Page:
Many biological soft tissues, show J-shaped stress-strain curves. Skin and arterial walls have already been cited as examples. Viscid spider silk (the capture threads) is a further example. At low strains, both collagen and tendon show J-shaped curves, in fact, the toughness of raw meat is due to the presence of collagen fibres within the meat. On cooking, the collagen disintegrates, and the meat becomes tender.

Viscoelasticity and hysteresis

Some biomaterials show a time-dependent elastic behaviour. Although, in the elastic regime, the strain is recoverable, the stress-strain curve is not the same for loading and unloading. Such materials instead exhibit viscoelasticity, involving both elastic and viscous components, which at normal loading and unloading rates leads to hysteresis. A typical hysteresis curve is shown below, and the energy absorbed during one loading-unloading cycle is given by the area within the loop. The shape of the loop depends on the rates of loading and unloading (unlike normal time-independent elasticity).

Graph of stress vs strain showing loading and unloading curves


The effect of hysteresis can clearly be seen in hair. Hair consists of keratin, which is a type of protein. There are two main forms of keratin: α-helices, which are found in hair, and β-sheets. As the names suggest, α-helical keratin (also known as α-keratin) contains keratin molecules arranged in helices and held in place by hydrogen bonds, whereas β-sheet keratin (also known as τ-keratin) contains keratin molecules arranged in flat sheets, in which adjacent molecules are antiparallel due to more favourable interactions between side-groups.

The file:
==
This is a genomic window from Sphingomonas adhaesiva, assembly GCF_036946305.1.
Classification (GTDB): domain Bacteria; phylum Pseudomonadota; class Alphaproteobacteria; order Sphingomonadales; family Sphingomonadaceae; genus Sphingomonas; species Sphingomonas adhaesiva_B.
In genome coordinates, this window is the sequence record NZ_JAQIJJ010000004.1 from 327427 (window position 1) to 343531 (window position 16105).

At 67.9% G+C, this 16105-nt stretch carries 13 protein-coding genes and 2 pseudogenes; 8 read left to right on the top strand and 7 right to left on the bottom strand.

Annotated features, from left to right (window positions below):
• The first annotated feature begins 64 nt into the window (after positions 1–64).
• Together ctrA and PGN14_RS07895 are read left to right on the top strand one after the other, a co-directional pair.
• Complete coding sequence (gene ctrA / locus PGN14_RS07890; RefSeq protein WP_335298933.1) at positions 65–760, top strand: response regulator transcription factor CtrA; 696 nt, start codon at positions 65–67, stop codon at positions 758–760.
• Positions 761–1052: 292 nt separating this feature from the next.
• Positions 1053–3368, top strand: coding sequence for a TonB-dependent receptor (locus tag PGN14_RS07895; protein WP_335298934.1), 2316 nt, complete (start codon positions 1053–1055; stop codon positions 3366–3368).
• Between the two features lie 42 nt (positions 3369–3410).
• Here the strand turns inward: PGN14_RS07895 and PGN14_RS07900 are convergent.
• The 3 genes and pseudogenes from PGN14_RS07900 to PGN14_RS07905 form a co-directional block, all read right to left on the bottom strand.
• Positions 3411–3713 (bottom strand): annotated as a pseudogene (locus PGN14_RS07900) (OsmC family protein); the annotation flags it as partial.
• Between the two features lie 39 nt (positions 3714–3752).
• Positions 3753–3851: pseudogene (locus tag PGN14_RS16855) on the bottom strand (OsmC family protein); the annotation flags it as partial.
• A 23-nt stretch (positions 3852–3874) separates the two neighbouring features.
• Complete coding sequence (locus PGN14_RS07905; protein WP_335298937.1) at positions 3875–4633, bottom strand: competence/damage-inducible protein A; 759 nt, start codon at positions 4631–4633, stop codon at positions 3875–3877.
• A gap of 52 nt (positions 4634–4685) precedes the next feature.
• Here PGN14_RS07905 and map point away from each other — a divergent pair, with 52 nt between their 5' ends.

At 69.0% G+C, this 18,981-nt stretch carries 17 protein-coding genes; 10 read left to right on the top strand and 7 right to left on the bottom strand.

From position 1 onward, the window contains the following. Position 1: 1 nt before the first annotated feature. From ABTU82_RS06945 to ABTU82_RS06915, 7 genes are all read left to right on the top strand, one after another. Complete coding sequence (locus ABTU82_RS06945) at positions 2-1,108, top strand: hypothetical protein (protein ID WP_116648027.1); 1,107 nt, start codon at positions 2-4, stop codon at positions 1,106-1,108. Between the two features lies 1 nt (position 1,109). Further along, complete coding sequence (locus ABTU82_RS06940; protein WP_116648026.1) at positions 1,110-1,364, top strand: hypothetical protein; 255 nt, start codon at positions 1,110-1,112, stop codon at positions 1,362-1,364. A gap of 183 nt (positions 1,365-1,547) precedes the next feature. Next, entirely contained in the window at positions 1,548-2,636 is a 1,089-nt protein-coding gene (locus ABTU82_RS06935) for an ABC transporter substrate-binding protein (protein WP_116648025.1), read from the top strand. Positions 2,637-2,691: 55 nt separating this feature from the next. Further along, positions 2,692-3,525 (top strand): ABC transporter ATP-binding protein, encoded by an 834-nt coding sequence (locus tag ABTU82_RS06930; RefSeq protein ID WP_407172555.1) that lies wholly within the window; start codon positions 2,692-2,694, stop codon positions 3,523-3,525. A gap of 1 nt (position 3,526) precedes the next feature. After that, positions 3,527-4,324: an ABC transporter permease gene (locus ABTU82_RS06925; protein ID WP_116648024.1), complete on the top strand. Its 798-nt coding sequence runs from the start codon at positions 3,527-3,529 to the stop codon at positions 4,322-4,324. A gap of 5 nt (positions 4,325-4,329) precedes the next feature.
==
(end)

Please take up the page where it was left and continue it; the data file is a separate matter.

As hair is stretched, the hydrogen bonds between the α-helices rupture, causing the helices to unravel to form β-sheets. The curve for human hair, and a curve obtained for a horse hair from a violin bow are shown below.

Stress-strain curve of a human hair

Stress-strain curve of a human hair (Structural biomaterials, Vincent)

Measured stress-strain curve of a horse hair from a violin bow

Measured stress-strain curve of a horse hair from a violin bow

When the stress on the hair is removed, the helices re-form over time, and since the unravelling of α-helices to form β-sheets is a high-energy-absorbing process, a large area is contained within the hysteresis loop. As a result, this energy is unavailable for fracture, giving a high toughness. This is particularly important for hooves and horns, which are also made up of keratin.

The following graph shows experimentally measured stress-strain curves for human hair, dry horse hair (as used in violin bows) and replasticized horse hair (the same type of horse hair but soaked in water).

Stress-strain curves for samples of hair

As you can see, the replasticized horse hair requires less force to stretch than the dry horse hair (for the same extension). This is because the presence of the water allows the unravelling and reravelling of the helices to occur more easily.

If the human hair had been stretched to a higher strain, its hysteresis curve would look more like this:

Graph of stress vs strain showing hysteresis curve

Spiders’ silk

There are two main types of silk: spiders’ silk and the silk produced by silk worms. Both types have very good mechanical properties, are durable and readily available, and both form fine threads (typically about 1  μm in diameter) that are biodegradable and biocompatible, making them ideal for use as suture materials.

The two silks are proteins and are very similar in composition: they are made up of similar proportions of the same amino acids. However, the sequence of these amino acids in spiders' silk is much less regular than that from silk worms, impeding the formation of crystallites (micelles) and making it much more extensible.

Spiders produce silk in several different glands, each of which produces silk for a different purpose (wrapping prey, producing drag lines, forming frame threads and capture threads etc). Slightly above the concentration of protein found in the gland, the silk proteins form a liquid crystalline phase. This liquid crystalline phase is formed as the silk passes through the duct leading to the spinnaret, and the silk crystallizes as it passes through the spinnaret itself to form an insoluble β-sheet. The higher the draw ratio through the spinnaret, the higher the orientation of the fibres.